Ten Miles Square


September 05, 2013 8:00 AM How Do We Judge Defendants Who Defy Stereotypes?

By Keith Humphreys

New research by Blake McKimmie and colleagues (abstract here, full article paywalled) suggests that evidence matters more in criminal cases when the person accused of the crime fits the stereotype of the typical offender.

Mock jurors were asked to determine the guilt or innocence of a defendant accused of robbing a gas station at gunpoint. Half of the mock jurors read a description of the case that relied on weak evidence of the defendant’s guilt (e.g. vague eyewitness accounts) while the other half read a description of the case that included strong evidence (e.g., detailed eyewitness accounts, DNA evidence).

As one would expect, the jurors were much more likely to vote to convict when the evidence of guilt was strong than when it was weak. But this effect only held when the defendant was male and therefore fit the stereotypical image of an armed robber. When the defendant was female, the strength of the evidence was unrelated to jurors’ judgments of guilt.

The authors speculate that when a defendant does not fit a stereotype, jurors attend to the mismatch instead of the specific facts of the case. In the study example, even though women as a whole were not on trial, the jurors tended to focus on the question “Would any woman really be capable of robbing a gas station at gun point?”. This apparently lead them to focus mainly on the defendant’s characteristics relative to the variable that didn’t fit their stereotype (e.g., “Are the signs that she is more aggressive than the average woman?”). This allocation of attention and cognitive effort had the effect of distracting jurors from something which is supposed to be influential in assessments of guilt: The strength of the evidence in the particular case being tried.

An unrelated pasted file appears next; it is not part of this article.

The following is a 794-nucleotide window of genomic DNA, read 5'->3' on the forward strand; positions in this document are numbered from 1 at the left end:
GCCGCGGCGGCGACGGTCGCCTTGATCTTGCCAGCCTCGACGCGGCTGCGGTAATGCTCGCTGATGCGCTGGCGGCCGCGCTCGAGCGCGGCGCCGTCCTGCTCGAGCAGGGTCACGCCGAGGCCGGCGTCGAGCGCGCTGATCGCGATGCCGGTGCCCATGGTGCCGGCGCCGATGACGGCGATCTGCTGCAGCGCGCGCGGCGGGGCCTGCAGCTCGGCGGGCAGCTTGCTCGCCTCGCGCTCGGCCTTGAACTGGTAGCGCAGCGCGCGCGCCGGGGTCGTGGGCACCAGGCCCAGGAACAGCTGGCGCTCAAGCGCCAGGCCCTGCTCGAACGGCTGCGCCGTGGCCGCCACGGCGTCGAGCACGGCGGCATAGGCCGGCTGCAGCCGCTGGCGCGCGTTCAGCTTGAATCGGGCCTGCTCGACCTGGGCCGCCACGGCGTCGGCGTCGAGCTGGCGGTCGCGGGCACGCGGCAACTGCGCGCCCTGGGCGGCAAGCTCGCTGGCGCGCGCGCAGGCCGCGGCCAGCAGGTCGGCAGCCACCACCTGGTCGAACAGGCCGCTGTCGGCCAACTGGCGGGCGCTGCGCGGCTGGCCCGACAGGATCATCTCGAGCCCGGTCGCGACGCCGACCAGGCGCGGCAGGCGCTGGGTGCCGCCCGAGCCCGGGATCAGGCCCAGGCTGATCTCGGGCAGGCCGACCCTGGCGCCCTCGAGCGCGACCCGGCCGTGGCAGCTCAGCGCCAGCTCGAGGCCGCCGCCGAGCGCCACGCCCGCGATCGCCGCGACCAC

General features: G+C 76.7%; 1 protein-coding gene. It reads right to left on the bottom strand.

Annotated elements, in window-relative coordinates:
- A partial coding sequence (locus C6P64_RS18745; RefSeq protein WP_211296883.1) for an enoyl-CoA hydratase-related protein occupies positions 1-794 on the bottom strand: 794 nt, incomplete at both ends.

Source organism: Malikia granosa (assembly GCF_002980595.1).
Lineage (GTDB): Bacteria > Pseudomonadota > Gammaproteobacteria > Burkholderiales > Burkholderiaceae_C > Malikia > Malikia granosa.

It’s an ingenious demonstration of a principle that the psychologists Amos Tversky and Daniel Kahneman explicated so well: When asked a question, our minds will often a substitute a different question before giving the answer, without us being aware of it.

[Cross-posted at The Reality-based Community]

Keith Humphreys is a professor of psychiatry and behavioral medicine at the Stanford University School of Medicine.


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